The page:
But the budget is not the only issue. Italy is being forced to confront every area of public life and re-examine the extravagant habits of the past. The process started three years ago, when the "clean hands" team of magistrates in Milan brought down an entire generation of politicians with their anti-corruption investigations.

Sweeping away the old order was not prompted by any great rethinking of ethical standards in public life; the bribes large companies were expected to pay politicians and their parties had become too expensive. With Italy hitting a recession along with the rest of Europe, it was no longer reasonable to pay as much as 60 per cent of a contract's value in kick-backs. The only recourse was to denounce the politicians.

Three years on, the revolution in Italian public life has shifted focus. Before, the target was larceny on a grand scale - politicians who stashed gold ingots under their mattresses and siphoned off chunks of the country's GDP into anonymous bank accounts in the Far East.

Now, after a period of high instability, it is institutions beyond the strict sphere of politics that are under attack. The investigation into the fake invalids at the post office, for example, was partly motivated by the urgent need to modernise a notoriously wasteful and inefficient public service. Political sources suggest that the magistrates may have been tipped off by post office managers looking for a way to by-pass the powerful trade unions and cut as much as a quarter of the 200,000-strong workforce.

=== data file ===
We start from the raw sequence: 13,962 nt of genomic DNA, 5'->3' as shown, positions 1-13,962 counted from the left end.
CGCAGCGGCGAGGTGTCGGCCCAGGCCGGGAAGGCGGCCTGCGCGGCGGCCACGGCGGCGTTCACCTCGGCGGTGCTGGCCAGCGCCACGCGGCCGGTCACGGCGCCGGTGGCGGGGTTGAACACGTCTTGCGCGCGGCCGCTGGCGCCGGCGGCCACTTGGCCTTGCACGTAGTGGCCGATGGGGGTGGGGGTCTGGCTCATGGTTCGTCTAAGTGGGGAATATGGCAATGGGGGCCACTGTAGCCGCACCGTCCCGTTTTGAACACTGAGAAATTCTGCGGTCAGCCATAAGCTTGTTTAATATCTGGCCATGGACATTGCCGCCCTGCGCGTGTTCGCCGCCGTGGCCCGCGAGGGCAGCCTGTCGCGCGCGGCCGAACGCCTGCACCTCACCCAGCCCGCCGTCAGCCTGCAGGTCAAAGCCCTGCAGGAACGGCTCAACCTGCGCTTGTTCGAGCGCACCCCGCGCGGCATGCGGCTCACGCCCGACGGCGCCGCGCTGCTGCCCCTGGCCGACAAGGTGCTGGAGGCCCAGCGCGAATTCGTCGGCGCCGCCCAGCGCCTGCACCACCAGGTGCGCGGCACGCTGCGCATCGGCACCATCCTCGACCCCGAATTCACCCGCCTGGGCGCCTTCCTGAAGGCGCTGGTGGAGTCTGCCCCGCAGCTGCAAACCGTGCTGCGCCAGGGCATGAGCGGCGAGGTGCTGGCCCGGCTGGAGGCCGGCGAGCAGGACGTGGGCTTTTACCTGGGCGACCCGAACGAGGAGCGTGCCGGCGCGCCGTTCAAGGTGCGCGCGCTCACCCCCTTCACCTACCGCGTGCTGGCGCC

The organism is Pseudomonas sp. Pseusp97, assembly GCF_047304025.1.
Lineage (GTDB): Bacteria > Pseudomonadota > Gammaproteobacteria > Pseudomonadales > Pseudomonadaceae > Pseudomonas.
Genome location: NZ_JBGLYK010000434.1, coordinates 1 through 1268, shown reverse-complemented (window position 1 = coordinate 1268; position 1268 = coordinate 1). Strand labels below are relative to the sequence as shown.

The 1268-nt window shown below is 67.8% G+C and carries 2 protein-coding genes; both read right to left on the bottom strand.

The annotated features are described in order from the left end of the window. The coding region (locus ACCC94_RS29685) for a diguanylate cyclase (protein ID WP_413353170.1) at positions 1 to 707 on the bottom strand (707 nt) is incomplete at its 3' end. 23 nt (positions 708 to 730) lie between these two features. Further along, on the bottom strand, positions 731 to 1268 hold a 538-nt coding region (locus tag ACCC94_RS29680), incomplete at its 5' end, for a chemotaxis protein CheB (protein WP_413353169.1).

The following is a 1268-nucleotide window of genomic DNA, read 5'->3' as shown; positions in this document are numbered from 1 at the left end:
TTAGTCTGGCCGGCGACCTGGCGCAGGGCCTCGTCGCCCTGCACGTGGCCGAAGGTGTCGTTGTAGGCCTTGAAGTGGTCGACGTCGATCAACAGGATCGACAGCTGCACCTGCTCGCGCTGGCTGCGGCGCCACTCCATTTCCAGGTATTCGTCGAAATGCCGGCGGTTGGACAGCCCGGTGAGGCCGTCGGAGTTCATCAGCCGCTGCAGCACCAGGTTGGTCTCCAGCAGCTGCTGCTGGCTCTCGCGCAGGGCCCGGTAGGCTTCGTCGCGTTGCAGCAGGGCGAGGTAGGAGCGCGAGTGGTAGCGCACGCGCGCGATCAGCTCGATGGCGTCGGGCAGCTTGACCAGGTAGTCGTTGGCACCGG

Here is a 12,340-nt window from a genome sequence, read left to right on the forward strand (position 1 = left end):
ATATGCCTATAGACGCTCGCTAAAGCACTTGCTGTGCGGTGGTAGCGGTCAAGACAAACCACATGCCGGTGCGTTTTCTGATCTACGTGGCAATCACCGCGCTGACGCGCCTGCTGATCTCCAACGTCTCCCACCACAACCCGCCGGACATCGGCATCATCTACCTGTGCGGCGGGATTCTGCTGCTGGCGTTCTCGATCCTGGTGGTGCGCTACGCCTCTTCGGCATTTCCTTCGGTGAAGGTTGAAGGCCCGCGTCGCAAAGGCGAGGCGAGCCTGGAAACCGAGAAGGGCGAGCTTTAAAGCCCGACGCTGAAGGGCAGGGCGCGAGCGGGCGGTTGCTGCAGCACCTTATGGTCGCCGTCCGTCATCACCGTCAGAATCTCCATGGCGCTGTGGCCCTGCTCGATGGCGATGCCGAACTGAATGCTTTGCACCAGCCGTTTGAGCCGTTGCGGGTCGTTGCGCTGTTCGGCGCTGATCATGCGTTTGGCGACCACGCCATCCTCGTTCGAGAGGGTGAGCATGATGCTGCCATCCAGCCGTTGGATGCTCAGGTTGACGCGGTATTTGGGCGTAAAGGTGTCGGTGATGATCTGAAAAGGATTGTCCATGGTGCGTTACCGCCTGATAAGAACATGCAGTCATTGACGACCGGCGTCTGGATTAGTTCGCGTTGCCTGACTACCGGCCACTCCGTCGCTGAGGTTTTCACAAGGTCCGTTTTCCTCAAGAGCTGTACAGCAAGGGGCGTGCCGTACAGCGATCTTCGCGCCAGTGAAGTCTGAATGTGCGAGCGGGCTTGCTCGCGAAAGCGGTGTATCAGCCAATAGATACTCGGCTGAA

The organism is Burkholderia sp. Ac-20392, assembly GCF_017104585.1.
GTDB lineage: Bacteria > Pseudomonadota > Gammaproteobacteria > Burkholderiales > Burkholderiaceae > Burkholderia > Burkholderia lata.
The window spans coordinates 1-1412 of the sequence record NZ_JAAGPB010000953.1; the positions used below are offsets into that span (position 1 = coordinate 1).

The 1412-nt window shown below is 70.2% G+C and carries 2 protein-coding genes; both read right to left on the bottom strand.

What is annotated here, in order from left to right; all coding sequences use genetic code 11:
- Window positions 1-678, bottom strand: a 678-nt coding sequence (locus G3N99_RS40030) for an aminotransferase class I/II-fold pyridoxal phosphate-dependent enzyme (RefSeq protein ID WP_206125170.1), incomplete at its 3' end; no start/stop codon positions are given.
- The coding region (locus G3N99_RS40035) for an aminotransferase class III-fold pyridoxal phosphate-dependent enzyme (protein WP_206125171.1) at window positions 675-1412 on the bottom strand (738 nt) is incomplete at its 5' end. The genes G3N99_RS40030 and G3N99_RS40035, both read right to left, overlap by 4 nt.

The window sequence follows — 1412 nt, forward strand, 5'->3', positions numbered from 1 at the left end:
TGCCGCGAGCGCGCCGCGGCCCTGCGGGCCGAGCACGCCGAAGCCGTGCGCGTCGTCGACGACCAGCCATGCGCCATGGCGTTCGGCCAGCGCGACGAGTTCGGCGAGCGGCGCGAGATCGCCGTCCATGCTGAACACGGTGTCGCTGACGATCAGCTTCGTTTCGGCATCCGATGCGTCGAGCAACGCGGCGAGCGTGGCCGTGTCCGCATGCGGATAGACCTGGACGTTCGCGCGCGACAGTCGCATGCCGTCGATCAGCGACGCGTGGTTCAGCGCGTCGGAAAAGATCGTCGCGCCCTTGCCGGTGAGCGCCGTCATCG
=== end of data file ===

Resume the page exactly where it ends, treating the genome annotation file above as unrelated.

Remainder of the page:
The need to eradicate waste and privilege is causing consternation in many areas of Italian life. Workers at La Scala opera house in Milan, for example, are threatening to call off the opening night of the new season because they see the management's attempts to cut costs as an attack not just on their lifestyles, but on the very culture of arts administration in Italy. So cushioned have they been for so long, they do not understand why the state is no longer prepared to plunge billions of lire into opera each year and get back less than a tenth of its investment.